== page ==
HBO Keeps Its Mob Boss Happy
03/19/2003 AT 01:00 PM EST
After a tense legal showdown, the patriarch of HBO's mob hit "The Sopranos" has finally reached a deal with the cable network to return to the series for its fifth season, just in time for production to begin on Monday.
The show's future was left in doubt when contract talks between Gandolfini, 41, and HBO broke down. The actor, who was seeking a raise from his current $400,000-per-episode paycheck, filed a lawsuit against the network (which, like PEOPLE, is owned by AOL Time Warner) claiming it never properly notified him of plans for another season. HBO then returned fire with a $100 million countersuit of its own.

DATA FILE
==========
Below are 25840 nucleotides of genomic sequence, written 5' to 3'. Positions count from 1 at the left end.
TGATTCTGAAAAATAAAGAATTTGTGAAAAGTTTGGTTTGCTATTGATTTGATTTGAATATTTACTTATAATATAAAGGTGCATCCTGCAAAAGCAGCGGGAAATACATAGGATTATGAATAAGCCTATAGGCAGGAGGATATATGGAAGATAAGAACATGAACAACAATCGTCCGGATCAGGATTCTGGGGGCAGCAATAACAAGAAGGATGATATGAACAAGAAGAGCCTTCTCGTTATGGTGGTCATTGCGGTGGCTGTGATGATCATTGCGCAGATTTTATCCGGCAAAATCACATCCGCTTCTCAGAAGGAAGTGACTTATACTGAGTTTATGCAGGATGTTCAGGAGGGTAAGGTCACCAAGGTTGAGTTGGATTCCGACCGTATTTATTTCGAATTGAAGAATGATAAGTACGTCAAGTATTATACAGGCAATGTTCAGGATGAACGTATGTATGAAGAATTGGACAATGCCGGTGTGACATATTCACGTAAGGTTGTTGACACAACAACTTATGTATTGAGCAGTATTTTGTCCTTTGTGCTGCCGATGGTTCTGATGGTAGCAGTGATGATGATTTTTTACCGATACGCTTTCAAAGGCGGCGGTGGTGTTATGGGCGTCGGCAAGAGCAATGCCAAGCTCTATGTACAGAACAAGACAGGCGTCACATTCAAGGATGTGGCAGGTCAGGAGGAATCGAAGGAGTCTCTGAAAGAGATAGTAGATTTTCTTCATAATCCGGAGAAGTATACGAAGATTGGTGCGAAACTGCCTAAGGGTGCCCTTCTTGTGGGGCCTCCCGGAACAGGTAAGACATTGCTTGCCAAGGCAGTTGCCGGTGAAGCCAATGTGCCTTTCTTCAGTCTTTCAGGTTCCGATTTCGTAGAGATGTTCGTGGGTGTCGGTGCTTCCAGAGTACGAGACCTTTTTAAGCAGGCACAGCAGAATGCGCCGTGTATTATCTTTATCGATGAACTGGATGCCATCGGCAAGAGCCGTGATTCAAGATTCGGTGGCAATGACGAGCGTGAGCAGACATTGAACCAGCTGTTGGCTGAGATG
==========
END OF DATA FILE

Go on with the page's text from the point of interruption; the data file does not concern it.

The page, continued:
Cooler heads eventually prevailed and Gandolfini dropped his suit on Tuesday. The New York Times reports that the actor accepted HBO's offer of $11 million a year -- which is double the salary, though not quite the $16 million a year he had asked for.
All the fuss may be inconsequential shortly, as series creator David Chase has said he only intends to stick around through the fifth season -- potentially making this upcoming season (due to premiere in early 2004) the Mob's final hit.
Meanwhile, Dominic Chianese seems ready to sing for his supper. The actor, who plays Corrado "Uncle Junior" Soprano the series, is due to release an album, titled "Ungrateful Heart," on May 20.
The disc will feature songs primarily in Italian, including "O Solo Mio" and "Funiculi, Funicula," as well as the title track, which the 68-year-old Bronx-born actor sang on the finale of "The Sopranos"' third season, the Associated Press reports.